Only when I let go of the rice, did I start to live my best life. These day's I practice watching my ego jump hurdles in my head and then say, "Oh Ok"  Sometimes, I win and sometimes I lose, but the more I practice, the better the person I am. 


This time 20 years ago, I was the talk of Black America. My cover story in the December issue of Essence magazine had hit the new stands. Essence had dared to put a woman on the cover of their magazine that was not a celebrity or a super model, but a typical young black women, living with AIDS.


I was every young black woman who thought that she was doing everything right in her dating life. Despite of the fact that I had grown up in a physically, emotionally and sexually abusive household, I had managed to escape, drugs and alcohol. I had gone to college. I had a professional career.


I had done everything I thought to do as a young woman living in the 80's. I never had a one night. I never had sex on the first date, but I was in search of the right man to live my fairy tail life, for the rest of my life. You know, a career, a husband, a house and 2.5 kids, that's two kids and a dog. With dating came sex. There were very few virgins in the 80's. This was the era of Marvin Gaye's "Sexual Healing and Diana Ross, "Love Hangover." Sexually Transmitted diseases were not on the radar. The first cases of AIDS were primarily white, gay and male. Even as late as 1987 Cosmopolitan magazine told women if they only had "heterosexual sex," they could not get HIV.  For the most part, the rule for young women of my generation was to not get pregnant out of wedlock and embarrass your mother. We saw "protection" as birth control pills.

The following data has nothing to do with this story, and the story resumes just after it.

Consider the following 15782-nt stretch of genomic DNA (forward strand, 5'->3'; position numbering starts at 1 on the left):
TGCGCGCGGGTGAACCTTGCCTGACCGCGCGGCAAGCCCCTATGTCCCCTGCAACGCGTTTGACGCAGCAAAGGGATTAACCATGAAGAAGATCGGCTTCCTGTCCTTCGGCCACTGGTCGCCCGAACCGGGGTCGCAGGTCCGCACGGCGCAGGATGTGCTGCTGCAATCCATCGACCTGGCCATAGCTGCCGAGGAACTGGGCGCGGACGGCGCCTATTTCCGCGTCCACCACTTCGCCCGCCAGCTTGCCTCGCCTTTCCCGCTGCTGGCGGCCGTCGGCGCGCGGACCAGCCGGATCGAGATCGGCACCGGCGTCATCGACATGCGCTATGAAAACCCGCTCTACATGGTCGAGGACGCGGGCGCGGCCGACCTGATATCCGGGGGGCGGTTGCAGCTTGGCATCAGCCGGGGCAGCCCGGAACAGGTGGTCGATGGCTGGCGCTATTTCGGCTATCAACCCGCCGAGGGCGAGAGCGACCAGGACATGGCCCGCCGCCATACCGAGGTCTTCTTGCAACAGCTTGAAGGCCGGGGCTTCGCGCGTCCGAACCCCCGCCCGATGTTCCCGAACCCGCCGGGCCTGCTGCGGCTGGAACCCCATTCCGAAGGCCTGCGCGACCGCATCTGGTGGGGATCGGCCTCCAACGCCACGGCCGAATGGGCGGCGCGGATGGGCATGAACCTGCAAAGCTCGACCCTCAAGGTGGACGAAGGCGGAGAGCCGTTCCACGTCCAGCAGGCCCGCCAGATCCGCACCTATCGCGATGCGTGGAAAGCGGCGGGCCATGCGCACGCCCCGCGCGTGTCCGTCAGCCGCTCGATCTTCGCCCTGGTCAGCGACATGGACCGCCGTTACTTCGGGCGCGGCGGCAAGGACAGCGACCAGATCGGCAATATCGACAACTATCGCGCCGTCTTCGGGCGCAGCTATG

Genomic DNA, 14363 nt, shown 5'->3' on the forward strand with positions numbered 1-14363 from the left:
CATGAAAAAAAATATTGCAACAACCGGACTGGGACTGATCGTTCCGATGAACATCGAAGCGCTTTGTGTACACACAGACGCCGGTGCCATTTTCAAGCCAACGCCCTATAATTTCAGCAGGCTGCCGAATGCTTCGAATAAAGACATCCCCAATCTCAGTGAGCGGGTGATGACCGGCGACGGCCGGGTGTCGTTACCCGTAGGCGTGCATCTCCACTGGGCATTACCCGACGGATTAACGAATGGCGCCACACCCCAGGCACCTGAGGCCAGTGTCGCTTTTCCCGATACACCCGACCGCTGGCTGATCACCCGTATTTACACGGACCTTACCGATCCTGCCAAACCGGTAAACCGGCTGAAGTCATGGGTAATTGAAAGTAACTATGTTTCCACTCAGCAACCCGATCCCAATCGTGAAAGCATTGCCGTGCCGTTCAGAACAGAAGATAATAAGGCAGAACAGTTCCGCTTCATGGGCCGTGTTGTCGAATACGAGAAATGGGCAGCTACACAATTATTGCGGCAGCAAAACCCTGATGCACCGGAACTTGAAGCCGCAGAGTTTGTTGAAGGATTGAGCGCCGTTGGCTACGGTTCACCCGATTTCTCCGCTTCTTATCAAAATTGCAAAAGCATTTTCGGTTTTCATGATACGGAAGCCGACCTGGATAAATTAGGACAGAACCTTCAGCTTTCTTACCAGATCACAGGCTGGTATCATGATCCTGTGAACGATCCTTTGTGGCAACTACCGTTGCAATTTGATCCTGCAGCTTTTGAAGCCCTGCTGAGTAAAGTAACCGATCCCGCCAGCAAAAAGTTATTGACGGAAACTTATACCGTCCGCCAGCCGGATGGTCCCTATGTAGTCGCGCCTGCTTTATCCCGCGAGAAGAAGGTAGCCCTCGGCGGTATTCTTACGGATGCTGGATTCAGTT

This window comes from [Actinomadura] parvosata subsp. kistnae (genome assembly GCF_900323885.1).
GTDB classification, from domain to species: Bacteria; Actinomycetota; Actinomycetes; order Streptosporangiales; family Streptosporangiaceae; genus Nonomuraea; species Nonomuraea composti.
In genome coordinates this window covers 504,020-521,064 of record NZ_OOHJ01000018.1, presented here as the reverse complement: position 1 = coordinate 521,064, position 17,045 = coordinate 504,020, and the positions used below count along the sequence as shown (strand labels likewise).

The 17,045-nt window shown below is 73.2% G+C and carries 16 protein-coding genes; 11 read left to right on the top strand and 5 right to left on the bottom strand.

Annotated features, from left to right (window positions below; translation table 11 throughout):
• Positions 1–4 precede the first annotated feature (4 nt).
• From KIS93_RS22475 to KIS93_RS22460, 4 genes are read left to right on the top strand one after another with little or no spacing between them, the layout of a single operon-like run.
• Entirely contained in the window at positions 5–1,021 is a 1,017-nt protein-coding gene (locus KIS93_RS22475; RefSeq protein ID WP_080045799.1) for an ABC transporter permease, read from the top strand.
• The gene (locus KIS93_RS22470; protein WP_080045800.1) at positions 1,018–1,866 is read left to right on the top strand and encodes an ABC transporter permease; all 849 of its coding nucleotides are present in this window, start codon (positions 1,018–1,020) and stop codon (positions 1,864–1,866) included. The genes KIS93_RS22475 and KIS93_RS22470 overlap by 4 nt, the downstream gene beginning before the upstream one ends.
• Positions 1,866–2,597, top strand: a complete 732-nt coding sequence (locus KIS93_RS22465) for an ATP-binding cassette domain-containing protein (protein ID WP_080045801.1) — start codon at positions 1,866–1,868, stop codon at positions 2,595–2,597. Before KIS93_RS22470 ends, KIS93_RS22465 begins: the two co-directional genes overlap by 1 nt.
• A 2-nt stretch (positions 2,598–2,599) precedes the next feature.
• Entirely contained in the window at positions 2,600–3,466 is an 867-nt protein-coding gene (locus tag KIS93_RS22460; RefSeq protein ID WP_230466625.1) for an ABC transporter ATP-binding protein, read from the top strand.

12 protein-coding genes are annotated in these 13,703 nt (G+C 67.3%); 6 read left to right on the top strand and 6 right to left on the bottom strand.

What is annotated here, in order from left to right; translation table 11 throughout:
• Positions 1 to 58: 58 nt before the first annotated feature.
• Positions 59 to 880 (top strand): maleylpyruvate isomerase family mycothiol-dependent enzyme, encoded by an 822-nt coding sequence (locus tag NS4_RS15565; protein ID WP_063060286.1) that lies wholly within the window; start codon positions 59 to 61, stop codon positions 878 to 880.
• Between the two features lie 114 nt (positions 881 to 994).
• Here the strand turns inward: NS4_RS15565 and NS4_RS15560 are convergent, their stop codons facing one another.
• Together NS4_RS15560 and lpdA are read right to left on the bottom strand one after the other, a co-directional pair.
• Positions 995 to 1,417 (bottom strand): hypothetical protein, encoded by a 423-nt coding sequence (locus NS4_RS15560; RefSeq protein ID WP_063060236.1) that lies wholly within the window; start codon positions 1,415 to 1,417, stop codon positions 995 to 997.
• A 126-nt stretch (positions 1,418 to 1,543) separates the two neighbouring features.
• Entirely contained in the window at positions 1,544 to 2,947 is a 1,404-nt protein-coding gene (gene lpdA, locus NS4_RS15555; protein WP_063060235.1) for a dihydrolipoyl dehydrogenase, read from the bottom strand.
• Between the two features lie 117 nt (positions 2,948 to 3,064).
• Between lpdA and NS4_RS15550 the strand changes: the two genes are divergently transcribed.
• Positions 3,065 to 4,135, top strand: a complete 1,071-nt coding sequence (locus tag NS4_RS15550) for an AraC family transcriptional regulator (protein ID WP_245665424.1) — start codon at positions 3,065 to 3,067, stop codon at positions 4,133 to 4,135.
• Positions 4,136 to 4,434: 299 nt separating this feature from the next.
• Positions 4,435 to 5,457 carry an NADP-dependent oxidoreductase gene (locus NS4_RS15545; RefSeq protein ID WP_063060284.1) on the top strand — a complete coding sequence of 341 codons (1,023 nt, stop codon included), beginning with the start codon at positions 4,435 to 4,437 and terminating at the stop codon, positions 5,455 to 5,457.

Until 1991 when Magic Johnson announced that he was infected with HIV most of us in Black America only saw HIV/AIDS through the eyes of our gay relative on one end and our drug addict cousin on the other.  Or the television version, white, gay, male that looked like death was knocking at their door. Even then, we thought Magic was an exception to the rule. Many dismissed him as a "special case." Rich, good looking, and famous, we concluded that he probably had enough sex for a hundred men, thats how he became infected. Since most of us don't have that kind of sex, HIV was out of our reach, so we thought.


Then came me and the Essence cover story.  I had only been speaking for about six months when Susan Taylor asked me to be on the cover and tell my story. At the time, I had been infected with HIV since 1983, but I didn't learn about my status until I donated blood December 1986.


So when I appeared on the cover of Essence, I had actually known my HIV status for 7 years.  But for the most part I had basically kept my status a secret. Other than the men I dated, those first seven years I only told 5 people. When I made a transition to AIDS in 1992, I started to disclose to my friends. Then on a fluke, about a year later or should I say in God's purpose and plan, I started speaking locally in Chicago high schools. Then I met Susan. It all happened so quickly.  I had no idea the impact my story would have on the lives of others or on me; or that it would place me in the national arena and change my life forever.


In retrospect, it was our density, mine and Essence magazine. Even among Essence staff there was a debate over my cover story. It was pure audacity at the time. I thank God for His perfect plan and for giving both me and Susan Taylor the, editor and chief of Essence  the courage to follow that little voice inside of us, that said "this feels right. "For years women have told me the impact my story had on their life. Women still bring that magazine to speaking engagements for autographs.